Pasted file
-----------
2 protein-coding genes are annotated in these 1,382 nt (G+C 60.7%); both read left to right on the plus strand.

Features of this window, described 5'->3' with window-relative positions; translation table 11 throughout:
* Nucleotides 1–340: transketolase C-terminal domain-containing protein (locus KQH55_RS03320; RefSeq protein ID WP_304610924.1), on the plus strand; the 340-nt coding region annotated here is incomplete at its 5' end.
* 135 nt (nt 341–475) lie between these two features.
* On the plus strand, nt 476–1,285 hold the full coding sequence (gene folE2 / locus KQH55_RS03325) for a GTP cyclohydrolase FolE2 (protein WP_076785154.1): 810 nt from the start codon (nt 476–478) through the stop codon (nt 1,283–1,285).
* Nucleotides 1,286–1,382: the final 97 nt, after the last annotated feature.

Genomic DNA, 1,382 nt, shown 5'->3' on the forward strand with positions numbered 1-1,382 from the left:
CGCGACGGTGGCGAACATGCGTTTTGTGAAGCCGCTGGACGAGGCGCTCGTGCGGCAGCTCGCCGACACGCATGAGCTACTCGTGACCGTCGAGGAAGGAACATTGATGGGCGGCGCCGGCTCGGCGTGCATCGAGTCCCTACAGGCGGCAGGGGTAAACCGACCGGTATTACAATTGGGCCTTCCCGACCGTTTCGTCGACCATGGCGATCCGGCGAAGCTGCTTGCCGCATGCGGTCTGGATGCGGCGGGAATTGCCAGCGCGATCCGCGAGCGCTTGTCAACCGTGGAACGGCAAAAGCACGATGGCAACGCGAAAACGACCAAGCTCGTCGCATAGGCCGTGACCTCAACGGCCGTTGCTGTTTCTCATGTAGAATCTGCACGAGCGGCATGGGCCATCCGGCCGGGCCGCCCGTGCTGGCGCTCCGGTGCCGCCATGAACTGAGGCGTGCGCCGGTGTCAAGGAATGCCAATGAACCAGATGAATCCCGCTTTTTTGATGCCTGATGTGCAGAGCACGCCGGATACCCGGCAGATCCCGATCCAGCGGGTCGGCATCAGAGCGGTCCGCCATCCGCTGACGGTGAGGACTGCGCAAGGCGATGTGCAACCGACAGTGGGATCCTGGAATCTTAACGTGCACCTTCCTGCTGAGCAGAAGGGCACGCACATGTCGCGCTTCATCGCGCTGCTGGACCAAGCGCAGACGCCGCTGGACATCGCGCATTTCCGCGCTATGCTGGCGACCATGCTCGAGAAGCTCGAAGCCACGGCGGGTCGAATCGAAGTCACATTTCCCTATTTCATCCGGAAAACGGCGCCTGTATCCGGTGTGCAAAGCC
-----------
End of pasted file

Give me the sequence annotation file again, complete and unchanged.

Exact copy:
2 protein-coding genes are annotated in these 1,382 nt (G+C 60.7%); both read left to right on the plus strand.

Features of this window, described 5'->3' with window-relative positions; translation table 11 throughout:
* Nucleotides 1–340: transketolase C-terminal domain-containing protein (locus KQH55_RS03320; RefSeq protein ID WP_304610924.1), on the plus strand; the 340-nt coding region annotated here is incomplete at its 5' end.
* 135 nt (nt 341–475) lie between these two features.
* On the plus strand, nt 476–1,285 hold the full coding sequence (gene folE2 / locus KQH55_RS03325) for a GTP cyclohydrolase FolE2 (protein WP_076785154.1): 810 nt from the start codon (nt 476–478) through the stop codon (nt 1,283–1,285).
* Nucleotides 1,286–1,382: the final 97 nt, after the last annotated feature.

Genomic DNA, 1,382 nt, shown 5'->3' on the forward strand with positions numbered 1-1,382 from the left:
CGCGACGGTGGCGAACATGCGTTTTGTGAAGCCGCTGGACGAGGCGCTCGTGCGGCAGCTCGCCGACACGCATGAGCTACTCGTGACCGTCGAGGAAGGAACATTGATGGGCGGCGCCGGCTCGGCGTGCATCGAGTCCCTACAGGCGGCAGGGGTAAACCGACCGGTATTACAATTGGGCCTTCCCGACCGTTTCGTCGACCATGGCGATCCGGCGAAGCTGCTTGCCGCATGCGGTCTGGATGCGGCGGGAATTGCCAGCGCGATCCGCGAGCGCTTGTCAACCGTGGAACGGCAAAAGCACGATGGCAACGCGAAAACGACCAAGCTCGTCGCATAGGCCGTGACCTCAACGGCCGTTGCTGTTTCTCATGTAGAATCTGCACGAGCGGCATGGGCCATCCGGCCGGGCCGCCCGTGCTGGCGCTCCGGTGCCGCCATGAACTGAGGCGTGCGCCGGTGTCAAGGAATGCCAATGAACCAGATGAATCCCGCTTTTTTGATGCCTGATGTGCAGAGCACGCCGGATACCCGGCAGATCCCGATCCAGCGGGTCGGCATCAGAGCGGTCCGCCATCCGCTGACGGTGAGGACTGCGCAAGGCGATGTGCAACCGACAGTGGGATCCTGGAATCTTAACGTGCACCTTCCTGCTGAGCAGAAGGGCACGCACATGTCGCGCTTCATCGCGCTGCTGGACCAAGCGCAGACGCCGCTGGACATCGCGCATTTCCGCGCTATGCTGGCGACCATGCTCGAGAAGCTCGAAGCCACGGCGGGTCGAATCGAAGTCACATTTCCCTATTTCATCCGGAAAACGGCGCCTGTATCCGGTGTGCAAAGCC